And why did the university see it fit to erect this particular sculpture right in the middle of campus? According to the same statement released via email, they revealed that “in the same manner in which the University encourages courageous conversations on a great number of topics, the sculptures are seen as a point of discussion to stimulated debate which will inevitably elicit various points of view.” Oh boy! The university must be most disappointed of all parties involved, for what this ongoing episode has revealed so far is that the most vocal of their students lack critical thinking and debating skills. These students also seem artisticly illiterate as many of them struggle, for instance, to comprehend that this sculpture by Lewis communicates a totally different message to that of Michelangelo’s renowned David, as they mockingly suggest that should the Lewis sculpture be removed from public view, so must that of Michelangelo. They chose to not analyse and discuss the sculpture on display but to use the opportunity in stead to launch emotional attacks on those who, in a civil manner, asked the authorities who placed the statue on campus in the first place, to reconsider their decision. The prime target ended up being (surprise, surprise!) Stellenbosch local scapegoat: Shofar Christian Church. The reason being that leaders from this church initially drew up the petition which was eventually signed by both congregants of the church and also many others. As someone who has been privileged enough to reside in Stellenbosch for more than ten years now, I recognise this as simply another wave of ungrounded attacks against the church. What mostly upsets me though is that these ‘anti-petitioners’ have no real interest in constructive dialogue but are simply allowing themselves and their opinions to be tossed to and fro by whatever the mainstream media and current pop-cultural thinking dictates to them. How many of these anti-protestor protestors visited the Lewis exhibition while it was in town? How many of them make use of the opportunity to engage Shofar’s monthly open-to-public talk series on what they believe and why?

But let’s return our focus to the university itself now. As a former student of the university and current Stellenbosch resident I struggle to connect the HOPE project, which the university has lately been focussing on, with a sculpture of a mythical, raping, god-like figure. Was their idea to challenge members of a civilised, hope-filled institution by displaying a sculpture which encourages wild, immoral behaviour? If so, the result was that some members responded by opposing that message in a civil fashion while others seemed to welcome this call to chaos (not to mention those who responded by vandalising this and other sculptures displayed in the exhibition).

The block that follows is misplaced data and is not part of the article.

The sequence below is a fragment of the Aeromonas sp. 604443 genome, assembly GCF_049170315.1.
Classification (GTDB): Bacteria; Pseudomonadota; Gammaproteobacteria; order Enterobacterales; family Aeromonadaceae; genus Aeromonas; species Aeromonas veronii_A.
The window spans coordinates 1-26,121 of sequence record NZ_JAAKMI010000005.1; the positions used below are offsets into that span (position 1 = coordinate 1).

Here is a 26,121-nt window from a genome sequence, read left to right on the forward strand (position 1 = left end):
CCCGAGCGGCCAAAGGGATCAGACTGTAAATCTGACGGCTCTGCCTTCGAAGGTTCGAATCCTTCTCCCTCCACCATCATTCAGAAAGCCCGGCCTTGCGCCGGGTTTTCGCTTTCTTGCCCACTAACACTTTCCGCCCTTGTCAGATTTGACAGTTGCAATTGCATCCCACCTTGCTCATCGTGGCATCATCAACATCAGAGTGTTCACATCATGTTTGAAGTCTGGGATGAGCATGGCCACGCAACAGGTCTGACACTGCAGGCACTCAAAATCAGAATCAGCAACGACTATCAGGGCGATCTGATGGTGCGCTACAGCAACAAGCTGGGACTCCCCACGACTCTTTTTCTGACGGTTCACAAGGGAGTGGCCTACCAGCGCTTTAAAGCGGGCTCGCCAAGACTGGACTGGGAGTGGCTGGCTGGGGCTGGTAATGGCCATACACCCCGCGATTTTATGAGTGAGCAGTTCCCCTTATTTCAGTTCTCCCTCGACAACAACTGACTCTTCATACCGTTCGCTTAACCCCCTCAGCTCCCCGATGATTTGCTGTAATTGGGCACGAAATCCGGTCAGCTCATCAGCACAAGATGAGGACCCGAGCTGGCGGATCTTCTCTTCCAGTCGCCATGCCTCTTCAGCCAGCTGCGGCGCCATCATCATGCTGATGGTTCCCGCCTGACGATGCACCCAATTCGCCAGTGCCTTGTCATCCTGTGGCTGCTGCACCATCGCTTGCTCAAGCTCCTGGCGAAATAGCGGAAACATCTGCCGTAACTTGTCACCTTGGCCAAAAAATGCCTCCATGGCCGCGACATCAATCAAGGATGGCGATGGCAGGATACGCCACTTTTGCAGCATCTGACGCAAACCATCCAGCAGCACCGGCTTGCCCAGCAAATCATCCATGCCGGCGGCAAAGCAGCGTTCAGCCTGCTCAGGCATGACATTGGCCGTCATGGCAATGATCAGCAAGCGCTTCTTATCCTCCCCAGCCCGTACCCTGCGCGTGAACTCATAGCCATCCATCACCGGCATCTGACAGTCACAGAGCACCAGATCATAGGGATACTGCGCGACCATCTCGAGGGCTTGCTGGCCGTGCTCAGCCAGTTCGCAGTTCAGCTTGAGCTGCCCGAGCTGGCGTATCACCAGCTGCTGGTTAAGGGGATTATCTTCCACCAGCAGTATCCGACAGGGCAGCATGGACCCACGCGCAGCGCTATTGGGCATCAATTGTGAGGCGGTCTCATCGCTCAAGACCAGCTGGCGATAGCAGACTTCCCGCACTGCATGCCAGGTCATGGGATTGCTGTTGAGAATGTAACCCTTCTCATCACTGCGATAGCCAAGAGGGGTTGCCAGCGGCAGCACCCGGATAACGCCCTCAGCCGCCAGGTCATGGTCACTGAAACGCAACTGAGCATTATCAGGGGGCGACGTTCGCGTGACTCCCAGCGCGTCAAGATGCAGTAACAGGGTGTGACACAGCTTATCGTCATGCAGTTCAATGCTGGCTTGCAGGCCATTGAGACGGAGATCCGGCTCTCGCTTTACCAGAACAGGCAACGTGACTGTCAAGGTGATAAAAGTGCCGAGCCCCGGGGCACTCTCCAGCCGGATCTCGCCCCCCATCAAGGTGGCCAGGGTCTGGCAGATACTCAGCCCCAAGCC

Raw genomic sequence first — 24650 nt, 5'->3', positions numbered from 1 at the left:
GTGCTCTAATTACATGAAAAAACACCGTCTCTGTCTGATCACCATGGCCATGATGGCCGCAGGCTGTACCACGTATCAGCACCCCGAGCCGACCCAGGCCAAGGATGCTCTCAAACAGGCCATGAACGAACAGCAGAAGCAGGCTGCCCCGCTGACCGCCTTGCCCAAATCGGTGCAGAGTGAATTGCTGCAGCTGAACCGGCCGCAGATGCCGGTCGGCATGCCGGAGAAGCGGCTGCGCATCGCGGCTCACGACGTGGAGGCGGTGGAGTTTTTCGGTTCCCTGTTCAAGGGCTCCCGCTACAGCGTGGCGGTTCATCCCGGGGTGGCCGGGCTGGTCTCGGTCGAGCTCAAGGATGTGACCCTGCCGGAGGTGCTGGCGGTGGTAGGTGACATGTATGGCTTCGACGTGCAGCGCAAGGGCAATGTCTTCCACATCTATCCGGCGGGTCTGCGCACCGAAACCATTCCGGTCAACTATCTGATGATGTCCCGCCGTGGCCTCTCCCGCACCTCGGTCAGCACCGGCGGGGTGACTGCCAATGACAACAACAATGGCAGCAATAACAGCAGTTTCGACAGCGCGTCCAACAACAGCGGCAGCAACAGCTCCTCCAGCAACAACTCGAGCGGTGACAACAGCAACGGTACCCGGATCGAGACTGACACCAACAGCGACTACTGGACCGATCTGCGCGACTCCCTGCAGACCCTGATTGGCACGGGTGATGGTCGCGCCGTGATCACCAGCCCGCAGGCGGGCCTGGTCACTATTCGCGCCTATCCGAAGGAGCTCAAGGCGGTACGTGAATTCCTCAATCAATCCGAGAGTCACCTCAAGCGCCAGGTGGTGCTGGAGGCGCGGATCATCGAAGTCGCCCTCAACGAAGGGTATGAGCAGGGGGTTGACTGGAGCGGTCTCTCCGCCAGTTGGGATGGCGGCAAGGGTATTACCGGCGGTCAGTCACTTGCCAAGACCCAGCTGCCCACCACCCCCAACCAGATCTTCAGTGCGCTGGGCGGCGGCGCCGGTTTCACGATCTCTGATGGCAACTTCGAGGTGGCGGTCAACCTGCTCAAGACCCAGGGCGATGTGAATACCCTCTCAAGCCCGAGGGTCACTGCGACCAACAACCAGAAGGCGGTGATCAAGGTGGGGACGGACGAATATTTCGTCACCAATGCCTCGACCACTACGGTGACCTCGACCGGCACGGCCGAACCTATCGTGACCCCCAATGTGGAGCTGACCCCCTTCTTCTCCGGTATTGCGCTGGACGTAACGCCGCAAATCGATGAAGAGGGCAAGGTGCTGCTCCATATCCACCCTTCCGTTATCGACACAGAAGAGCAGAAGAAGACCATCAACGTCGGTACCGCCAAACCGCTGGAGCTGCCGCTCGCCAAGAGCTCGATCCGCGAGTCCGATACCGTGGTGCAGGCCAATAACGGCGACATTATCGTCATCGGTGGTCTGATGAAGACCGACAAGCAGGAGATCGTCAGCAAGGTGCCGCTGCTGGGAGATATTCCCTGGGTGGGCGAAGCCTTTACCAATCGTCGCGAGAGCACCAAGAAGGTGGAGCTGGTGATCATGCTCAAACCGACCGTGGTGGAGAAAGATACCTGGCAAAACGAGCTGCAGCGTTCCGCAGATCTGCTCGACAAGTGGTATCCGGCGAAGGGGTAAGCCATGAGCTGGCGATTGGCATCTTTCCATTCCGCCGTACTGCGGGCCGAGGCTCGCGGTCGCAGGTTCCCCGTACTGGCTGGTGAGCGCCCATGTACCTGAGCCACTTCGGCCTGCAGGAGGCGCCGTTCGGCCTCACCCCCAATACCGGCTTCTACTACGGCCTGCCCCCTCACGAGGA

When I first enrolled in the university I learnt that ‘Stellenbosch stands for an idea‘. I am now slightly confused as to what exactly this idea is? I find it somewhat counter-productive and even irresponsible of a university, which tries to establish itself as a beacon of hope in a struggling country which has recently been named ‘Rape Capital of the World‘, to shamelessly and without much explanation welcome such a sculpture onto their campus. Not even to mention the fact that young women walking around on campus have been victims of rape and are victims of a culture which objectifies them as sexual props used to grant social status to men. I suggest the university and also the residents of Stellenbosch carefully consider which ideals they so boldly defend in the name of progressiveness.

I mentioned in my initial post that “it is no more open-minded to be immediately in favour of every new and different thing entering your sphere of movement than it is to reject it out of hand. At times the more open-minded ones are those willing to consider history and learn from it and on those grounds oppose a seemingly new idea.” I’ll leave it to you, the reader, to decide which of the parties involved are the open-minded ones. Is it those rejecting or accepting the sculpture simply by the looks of it? Or the ones launching ad hominem attacks on those opposing, or otherwise welcoming, the presense of the sculpture on campus? Perhaps it is those considering the bigger picture and whether the sculpture is contributing to the vision and promoting the established values of the university and town of Stellenbosch?

“Our instincts are obviously in conflict. The satisfaction of one demands the denial of another.” -CS Lewis



About Servaas Hofmeyr

For life through Truth.
This entry was posted in Culture, Ethics, Film, Human Behaviour, Religion. Bookmark the permalink.